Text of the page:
💌 Love Philly? Sign up for the free Billy Penn email newsletter to get everything you need to know about Philadelphia, every day.
Listen to an audio version of this story here.
Jamal Johnson’s granddaughter was 17 when she was shot in the leg. He was out of town.
“I came home and saw her laid up in bed,” Johnson recalled on a cold March evening, five years later. “I remember looking at her and just not believing this — because it happens to everybody else. It doesn’t happen to you.”
When it did happen, the activist had been traveling the country to protest police violence and other human rights violations. Though his granddaughter’s encounter wasn’t fatal, it confirmed for him another cause.
“It reinforced to me that I got an obligation to try to do what I can about this,” said Johnson, a Philly native and veteran of the U.S. Marine Corps.
He watched in horror last year as the city’s gun violence crisis deepened. Philadelphia saw nearly 500 homicides in 2020, the highest in decades.
So in mid-January, Johnson became a fixture on City Hall’s apron. No matter what cold or snow blew past, he would post up daily for four hours or more. He had his megaphone, a pair of electric warming gloves he’d purchased just for the occasion, and his signs. “Enough is enough,” they read. “We demand action on gun violence! Adopt resolution #200447.”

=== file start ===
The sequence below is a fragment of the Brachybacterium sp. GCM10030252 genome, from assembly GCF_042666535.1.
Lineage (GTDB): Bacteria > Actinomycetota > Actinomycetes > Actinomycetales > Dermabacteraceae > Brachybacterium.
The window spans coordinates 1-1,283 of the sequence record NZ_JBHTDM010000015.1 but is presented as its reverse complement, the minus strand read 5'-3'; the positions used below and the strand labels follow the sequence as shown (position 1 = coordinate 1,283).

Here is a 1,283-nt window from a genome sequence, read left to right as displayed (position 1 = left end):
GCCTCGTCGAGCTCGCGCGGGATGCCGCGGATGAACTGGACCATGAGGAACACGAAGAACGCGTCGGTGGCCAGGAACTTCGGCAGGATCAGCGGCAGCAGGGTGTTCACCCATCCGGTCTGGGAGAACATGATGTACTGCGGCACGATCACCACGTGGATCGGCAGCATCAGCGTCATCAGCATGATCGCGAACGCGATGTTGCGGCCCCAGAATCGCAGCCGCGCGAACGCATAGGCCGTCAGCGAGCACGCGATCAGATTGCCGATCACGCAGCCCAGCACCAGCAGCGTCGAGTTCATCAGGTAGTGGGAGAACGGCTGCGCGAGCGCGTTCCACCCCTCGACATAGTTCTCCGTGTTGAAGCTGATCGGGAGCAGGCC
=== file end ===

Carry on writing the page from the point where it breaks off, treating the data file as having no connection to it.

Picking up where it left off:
To hammer home the point, Johnson went on hunger strike. He starved himself for 26 days, waiting for Mayor Jim Kenney to acknowledge a City Council resolution declaring gun violence a citywide emergency.
His nearly month-long demonstration ended in mid-February when PQRADIO1 owner and show host Saj “Purple Queen” Blackwell facilitated an impromptu meeting with the mayor.
During that meeting, Kenney pledged to work to fulfill the resolution, so Johnson called off the protest. And last Thursday, almost one month to the day later, Kenney announced the city would begin to hold “regular public briefings” about gun violence efforts, satisfying one of the resolution’s main asks.
Compared to some other gun violence hunger strikes, Johnson’s was unprecedented in its effectiveness when it comes to impact and turnaround time.
In the closest similar example, Pastor Anthony Williams in Chicago stopped eating for about three weeks to urge the state of Illinois to adopt a bill declaring gun and other forms of violence a public health crisis. He started in September 2020. To date, the bill he was advocating for has not been passed by the House or signed into law, said Marlon Watson, President of ADOS Chicago, which organized with Williams.
Miami in 2019 had just over 50 murders (Philadelphia had 356 that year). A group of residents engaged in a three-week hunger strike to bring awareness and action to the issue in the city’s particularly troubled Liberty City neighborhood. They weren’t pushing for any specific legislation.
And in Brooklyn, one teacher turned down food for 73 days. She began eating again only after the Supreme Court ruled in Nov. 2019 that the families and victims of the Sandy Hook shooting could proceed with their suit against Remington, the manufacturer who made the gun used in the attack.